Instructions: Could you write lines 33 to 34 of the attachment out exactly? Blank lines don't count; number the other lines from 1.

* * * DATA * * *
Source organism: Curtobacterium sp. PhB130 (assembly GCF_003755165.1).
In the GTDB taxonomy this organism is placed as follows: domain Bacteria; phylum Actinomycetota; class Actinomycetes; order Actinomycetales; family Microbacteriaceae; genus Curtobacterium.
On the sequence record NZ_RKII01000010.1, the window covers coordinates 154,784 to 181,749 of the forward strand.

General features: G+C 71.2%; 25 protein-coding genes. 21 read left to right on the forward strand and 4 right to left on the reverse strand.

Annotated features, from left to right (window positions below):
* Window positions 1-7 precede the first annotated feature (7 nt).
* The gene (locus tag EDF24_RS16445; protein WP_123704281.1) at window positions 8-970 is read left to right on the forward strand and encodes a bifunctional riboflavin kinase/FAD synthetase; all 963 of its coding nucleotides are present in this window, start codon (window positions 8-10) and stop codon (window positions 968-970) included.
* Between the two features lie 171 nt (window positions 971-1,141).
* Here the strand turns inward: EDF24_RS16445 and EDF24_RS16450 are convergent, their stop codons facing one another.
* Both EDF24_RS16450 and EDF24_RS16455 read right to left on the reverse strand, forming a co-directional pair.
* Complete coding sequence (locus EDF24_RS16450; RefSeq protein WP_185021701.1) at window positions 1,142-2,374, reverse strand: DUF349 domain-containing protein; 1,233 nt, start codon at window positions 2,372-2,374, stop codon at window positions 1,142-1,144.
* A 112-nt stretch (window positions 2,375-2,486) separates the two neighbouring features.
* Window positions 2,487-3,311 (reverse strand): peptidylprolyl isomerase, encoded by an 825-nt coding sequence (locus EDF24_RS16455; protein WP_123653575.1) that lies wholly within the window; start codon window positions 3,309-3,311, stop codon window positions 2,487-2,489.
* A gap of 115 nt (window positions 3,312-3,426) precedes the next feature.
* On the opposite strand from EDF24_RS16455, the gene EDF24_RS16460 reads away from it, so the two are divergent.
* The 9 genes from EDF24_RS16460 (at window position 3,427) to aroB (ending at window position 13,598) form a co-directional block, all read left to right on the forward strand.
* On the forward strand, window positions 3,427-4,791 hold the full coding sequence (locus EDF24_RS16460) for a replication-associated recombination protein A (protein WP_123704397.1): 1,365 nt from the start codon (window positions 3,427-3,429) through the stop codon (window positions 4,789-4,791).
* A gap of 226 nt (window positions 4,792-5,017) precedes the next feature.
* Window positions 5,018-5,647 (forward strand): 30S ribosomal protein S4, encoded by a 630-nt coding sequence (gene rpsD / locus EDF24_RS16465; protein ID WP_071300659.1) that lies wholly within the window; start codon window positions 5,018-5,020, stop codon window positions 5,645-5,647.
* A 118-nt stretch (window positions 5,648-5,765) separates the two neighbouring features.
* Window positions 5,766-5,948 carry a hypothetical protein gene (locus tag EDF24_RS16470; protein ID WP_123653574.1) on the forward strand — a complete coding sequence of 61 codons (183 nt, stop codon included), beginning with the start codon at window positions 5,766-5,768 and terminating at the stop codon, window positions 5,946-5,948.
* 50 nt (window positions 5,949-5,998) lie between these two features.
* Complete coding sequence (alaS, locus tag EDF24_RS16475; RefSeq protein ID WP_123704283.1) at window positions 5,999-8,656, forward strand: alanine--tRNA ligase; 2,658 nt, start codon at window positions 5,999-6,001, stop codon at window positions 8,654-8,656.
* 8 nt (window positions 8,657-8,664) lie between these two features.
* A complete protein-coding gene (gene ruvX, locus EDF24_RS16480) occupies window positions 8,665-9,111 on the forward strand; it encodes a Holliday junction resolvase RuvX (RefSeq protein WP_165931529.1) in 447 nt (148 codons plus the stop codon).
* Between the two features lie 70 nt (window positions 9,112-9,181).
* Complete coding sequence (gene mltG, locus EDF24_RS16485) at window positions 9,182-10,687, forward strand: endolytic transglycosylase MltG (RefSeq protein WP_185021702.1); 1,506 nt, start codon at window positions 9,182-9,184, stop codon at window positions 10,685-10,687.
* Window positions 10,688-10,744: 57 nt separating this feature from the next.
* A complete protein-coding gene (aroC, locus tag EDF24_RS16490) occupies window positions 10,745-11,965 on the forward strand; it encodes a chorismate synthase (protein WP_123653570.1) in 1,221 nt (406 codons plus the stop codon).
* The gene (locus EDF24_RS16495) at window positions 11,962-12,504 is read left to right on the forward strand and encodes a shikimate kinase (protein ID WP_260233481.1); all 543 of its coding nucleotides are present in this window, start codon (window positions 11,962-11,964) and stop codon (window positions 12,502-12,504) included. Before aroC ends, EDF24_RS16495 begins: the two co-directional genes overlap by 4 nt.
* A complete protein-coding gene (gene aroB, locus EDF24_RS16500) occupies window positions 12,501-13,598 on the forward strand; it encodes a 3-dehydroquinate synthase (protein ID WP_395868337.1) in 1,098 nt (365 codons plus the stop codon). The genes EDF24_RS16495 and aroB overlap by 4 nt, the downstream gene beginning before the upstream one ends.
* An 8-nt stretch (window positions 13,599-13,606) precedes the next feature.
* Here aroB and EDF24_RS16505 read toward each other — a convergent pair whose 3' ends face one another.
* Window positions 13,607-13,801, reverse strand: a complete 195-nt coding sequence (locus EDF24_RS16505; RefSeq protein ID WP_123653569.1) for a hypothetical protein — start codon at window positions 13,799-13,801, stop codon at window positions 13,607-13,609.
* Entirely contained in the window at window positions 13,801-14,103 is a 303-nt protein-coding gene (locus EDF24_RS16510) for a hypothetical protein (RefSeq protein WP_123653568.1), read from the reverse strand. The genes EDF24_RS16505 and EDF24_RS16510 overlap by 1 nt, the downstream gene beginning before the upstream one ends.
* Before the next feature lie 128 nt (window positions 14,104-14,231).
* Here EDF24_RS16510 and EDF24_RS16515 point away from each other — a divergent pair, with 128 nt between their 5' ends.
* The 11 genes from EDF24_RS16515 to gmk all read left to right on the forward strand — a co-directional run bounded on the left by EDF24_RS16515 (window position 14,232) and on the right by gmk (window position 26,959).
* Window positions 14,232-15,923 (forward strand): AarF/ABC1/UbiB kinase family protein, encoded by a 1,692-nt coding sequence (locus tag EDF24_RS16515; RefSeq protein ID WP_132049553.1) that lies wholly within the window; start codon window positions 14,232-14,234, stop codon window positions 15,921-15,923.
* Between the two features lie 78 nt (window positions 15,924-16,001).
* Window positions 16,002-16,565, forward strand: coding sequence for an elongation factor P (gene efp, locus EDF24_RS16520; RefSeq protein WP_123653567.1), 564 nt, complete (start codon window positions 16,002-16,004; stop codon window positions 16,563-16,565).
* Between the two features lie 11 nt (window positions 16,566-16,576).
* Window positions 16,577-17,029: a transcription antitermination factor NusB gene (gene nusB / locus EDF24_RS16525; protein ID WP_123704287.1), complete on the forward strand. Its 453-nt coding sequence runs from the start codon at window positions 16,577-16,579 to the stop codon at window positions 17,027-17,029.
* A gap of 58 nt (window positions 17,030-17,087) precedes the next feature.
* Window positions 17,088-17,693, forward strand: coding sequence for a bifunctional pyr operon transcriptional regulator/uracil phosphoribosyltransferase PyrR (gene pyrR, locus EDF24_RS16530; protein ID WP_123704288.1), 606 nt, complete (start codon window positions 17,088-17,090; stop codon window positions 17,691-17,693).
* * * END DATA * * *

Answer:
* Here aroB and EDF24_RS16505 read toward each other — a convergent pair whose 3' ends face one another.
* Window positions 13,607-13,801, reverse strand: a complete 195-nt coding sequence (locus EDF24_RS16505; RefSeq protein ID WP_123653569.1) for a hypothetical protein — start codon at window positions 13,799-13,801, stop codon at window positions 13,607-13,609.